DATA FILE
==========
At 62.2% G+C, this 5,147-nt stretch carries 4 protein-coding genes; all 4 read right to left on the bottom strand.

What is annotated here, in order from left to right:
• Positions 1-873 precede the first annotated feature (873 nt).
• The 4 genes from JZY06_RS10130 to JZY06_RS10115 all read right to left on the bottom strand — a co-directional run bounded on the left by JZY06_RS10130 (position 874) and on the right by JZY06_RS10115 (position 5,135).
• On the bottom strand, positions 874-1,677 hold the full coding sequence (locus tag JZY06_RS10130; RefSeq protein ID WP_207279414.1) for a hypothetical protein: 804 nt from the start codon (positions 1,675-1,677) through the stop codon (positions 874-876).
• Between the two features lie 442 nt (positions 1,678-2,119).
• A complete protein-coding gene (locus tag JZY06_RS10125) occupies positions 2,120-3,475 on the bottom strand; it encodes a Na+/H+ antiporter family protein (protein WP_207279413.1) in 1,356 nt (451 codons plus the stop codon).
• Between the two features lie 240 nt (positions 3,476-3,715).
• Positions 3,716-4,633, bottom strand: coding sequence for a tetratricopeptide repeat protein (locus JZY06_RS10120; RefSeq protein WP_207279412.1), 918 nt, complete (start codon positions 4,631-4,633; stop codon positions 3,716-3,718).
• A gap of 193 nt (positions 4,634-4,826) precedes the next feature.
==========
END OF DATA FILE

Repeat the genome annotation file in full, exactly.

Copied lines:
At 62.2% G+C, this 5,147-nt stretch carries 4 protein-coding genes; all 4 read right to left on the bottom strand.

What is annotated here, in order from left to right:
• Positions 1-873 precede the first annotated feature (873 nt).
• The 4 genes from JZY06_RS10130 to JZY06_RS10115 all read right to left on the bottom strand — a co-directional run bounded on the left by JZY06_RS10130 (position 874) and on the right by JZY06_RS10115 (position 5,135).
• On the bottom strand, positions 874-1,677 hold the full coding sequence (locus tag JZY06_RS10130; RefSeq protein ID WP_207279414.1) for a hypothetical protein: 804 nt from the start codon (positions 1,675-1,677) through the stop codon (positions 874-876).
• Between the two features lie 442 nt (positions 1,678-2,119).
• A complete protein-coding gene (locus tag JZY06_RS10125) occupies positions 2,120-3,475 on the bottom strand; it encodes a Na+/H+ antiporter family protein (protein WP_207279413.1) in 1,356 nt (451 codons plus the stop codon).
• Between the two features lie 240 nt (positions 3,476-3,715).
• Positions 3,716-4,633, bottom strand: coding sequence for a tetratricopeptide repeat protein (locus JZY06_RS10120; RefSeq protein WP_207279412.1), 918 nt, complete (start codon positions 4,631-4,633; stop codon positions 3,716-3,718).
• A gap of 193 nt (positions 4,634-4,826) precedes the next feature.